China has begun rejecting shiploads of American corn because of traces of an unapproved genetically modified corn showing up in shipments.
The country has gone from one of the top importers of U.S. corn to sourcing almost none of our corn since late last year, and the blame goes to a new genetically modified corn strain developed by Syngenta.
According to NPR’s The Salt, “This GMO contains a new version of a gene that protects the corn plant from certain insects. Problem is, this new gene isn’t yet approved in China, and Chinese officials didn’t appreciate it when traces of the new, as-yet-unapproved GMOs started showing up in boatloads of American grain.”
What China did import was large amounts of dried distillers grains with solubles—DDGS—which is a byproduct of corn ethanol. NPR reports that China was buying so much DDGS that it sent global grain prices spiking, which was a huge benefit to American farmers. China purchased $1.6 billion worth of DDGS in 2013.
And even once the contamination risk for the Syngenta corn strain was evident, China continued to approve imports—until last week. The country has now officially banned U.S. imports of DDGS, driving prices way down. NPR reports that this might cost American farmers, ethanol producers and traders, some $3 billion.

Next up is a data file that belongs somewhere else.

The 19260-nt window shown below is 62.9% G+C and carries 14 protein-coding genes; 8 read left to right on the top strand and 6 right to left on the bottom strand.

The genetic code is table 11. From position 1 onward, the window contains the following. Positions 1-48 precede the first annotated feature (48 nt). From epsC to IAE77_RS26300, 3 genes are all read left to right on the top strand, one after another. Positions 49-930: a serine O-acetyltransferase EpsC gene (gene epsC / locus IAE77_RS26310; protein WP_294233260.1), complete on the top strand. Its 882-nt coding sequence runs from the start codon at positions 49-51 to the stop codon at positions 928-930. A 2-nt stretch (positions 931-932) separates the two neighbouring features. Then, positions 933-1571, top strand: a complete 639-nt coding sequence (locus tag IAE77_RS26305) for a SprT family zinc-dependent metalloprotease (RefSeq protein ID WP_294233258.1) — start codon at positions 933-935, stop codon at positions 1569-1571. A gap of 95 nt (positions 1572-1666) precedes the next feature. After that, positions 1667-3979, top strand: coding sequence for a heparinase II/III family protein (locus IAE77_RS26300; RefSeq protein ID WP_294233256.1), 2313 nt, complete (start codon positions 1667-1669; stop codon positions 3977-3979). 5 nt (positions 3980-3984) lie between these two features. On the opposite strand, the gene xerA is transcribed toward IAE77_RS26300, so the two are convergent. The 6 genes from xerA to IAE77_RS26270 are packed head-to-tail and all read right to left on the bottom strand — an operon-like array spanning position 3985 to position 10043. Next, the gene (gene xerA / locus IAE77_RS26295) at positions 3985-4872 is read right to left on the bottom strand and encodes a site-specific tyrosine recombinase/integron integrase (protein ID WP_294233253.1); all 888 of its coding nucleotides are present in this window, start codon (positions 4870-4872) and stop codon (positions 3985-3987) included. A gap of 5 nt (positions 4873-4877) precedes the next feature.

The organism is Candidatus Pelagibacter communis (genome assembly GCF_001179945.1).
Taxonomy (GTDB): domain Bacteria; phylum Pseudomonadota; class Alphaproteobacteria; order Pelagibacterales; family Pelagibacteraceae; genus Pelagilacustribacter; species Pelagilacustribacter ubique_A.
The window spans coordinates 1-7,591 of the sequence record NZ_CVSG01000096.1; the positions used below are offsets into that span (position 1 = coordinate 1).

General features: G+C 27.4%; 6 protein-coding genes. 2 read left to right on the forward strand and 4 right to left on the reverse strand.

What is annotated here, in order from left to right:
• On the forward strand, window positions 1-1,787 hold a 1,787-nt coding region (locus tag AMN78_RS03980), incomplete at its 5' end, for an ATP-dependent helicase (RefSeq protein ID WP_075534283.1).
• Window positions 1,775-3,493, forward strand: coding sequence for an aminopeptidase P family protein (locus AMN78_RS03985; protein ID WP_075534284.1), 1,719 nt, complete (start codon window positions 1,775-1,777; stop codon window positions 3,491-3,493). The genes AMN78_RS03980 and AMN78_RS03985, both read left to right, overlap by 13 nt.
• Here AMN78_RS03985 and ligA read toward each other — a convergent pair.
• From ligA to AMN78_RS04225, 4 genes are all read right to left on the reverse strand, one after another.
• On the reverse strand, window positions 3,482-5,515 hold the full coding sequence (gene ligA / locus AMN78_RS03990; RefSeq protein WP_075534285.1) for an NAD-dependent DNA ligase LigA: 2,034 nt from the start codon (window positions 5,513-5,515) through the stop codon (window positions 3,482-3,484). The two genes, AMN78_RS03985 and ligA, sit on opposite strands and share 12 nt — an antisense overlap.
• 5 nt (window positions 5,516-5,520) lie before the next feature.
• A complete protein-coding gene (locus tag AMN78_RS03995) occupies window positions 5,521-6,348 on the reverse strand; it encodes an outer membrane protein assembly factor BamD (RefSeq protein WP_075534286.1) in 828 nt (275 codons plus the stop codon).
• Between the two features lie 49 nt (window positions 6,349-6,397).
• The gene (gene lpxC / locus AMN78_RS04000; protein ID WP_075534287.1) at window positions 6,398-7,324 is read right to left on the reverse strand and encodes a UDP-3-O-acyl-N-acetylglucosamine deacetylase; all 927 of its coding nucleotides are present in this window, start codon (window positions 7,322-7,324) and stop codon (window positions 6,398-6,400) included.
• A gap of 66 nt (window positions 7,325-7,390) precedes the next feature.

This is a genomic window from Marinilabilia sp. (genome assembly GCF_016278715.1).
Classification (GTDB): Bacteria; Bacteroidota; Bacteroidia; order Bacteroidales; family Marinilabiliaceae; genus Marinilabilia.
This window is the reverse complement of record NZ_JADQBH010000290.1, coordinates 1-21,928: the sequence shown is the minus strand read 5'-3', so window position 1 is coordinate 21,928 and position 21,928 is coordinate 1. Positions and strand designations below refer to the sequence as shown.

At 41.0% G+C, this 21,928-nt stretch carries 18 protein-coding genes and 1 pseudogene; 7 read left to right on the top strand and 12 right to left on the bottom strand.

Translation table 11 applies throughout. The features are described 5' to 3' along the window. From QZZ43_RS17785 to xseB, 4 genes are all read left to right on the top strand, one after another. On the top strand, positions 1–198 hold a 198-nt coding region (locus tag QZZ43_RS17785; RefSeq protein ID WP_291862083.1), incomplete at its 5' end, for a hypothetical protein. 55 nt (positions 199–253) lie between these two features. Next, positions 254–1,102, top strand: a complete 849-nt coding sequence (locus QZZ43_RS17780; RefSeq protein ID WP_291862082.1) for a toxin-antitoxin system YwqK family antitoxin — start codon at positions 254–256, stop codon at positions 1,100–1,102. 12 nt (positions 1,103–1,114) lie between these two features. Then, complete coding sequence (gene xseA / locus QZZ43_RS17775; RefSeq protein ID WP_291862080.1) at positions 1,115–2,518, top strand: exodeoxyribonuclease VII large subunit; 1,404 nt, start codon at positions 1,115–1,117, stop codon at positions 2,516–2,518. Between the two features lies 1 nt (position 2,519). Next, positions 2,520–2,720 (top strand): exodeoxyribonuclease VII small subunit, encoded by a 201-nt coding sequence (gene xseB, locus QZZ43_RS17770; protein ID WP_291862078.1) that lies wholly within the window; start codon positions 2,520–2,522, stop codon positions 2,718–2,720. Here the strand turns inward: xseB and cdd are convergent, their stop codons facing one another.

What’s worse, the ban is taking a toll on China as well. The country is growing so fast that it uses the DDGS to feed its rapidly expanding livestock sector.
Max Fisher, director of Economics for the NGFA, told NPR: “[China] replaced [the U.S. corn] with more expensive grains,” including barley from Australia. The ban has even been a boon to U.S. sorghum farmers, twisting the issue as corn farmers are struggling to rebound.
Now, the U.S. Grains Council has stepped in with a letter to Tom Vilsack, USDA Secretary. According to NPR, the letter urged Vilsack and the USDA’s “immediate, direct and personal intervention” on the issue. The council has asked that USDA approach China about ceasing what the council called “regulatory sabotage.”
The North American Export Grain Association has taken another approach, urging Syngenta to cease distribution of its genetically modified corn variety until global export markets embrace the commodity.
“They’re being a bad actor here,” Fisher said of Syngenta. “They’re making $40 million” selling the new corn varieties, “but it’s costing U.S. farmers $1 billion.”
But Syngenta says it won’t accept the blame: “We want to get technology into the hands of farmers as soon as possible,” said the company’s CEO, David Morgan, in a video posted on Syngenta’s website. “We can’t expect growers to wait indefinitely for access to technologies, based on what foreign governments decide to do.”
Even if China approved MIR 162, however, the ban might remain. That’s because Syngenta began selling yet another new new type of GMO corn this year, which also is not yet approved in China.
Syngenta has asked farmers to take that corn to specific grain processors, who will keep it from getting into export shipments. But Fisher thinks the new gene is likely to show up in exports. “Farmers are going to be farmers,” he says, and sell their grain through the usual channels.
corn image via Shutterstock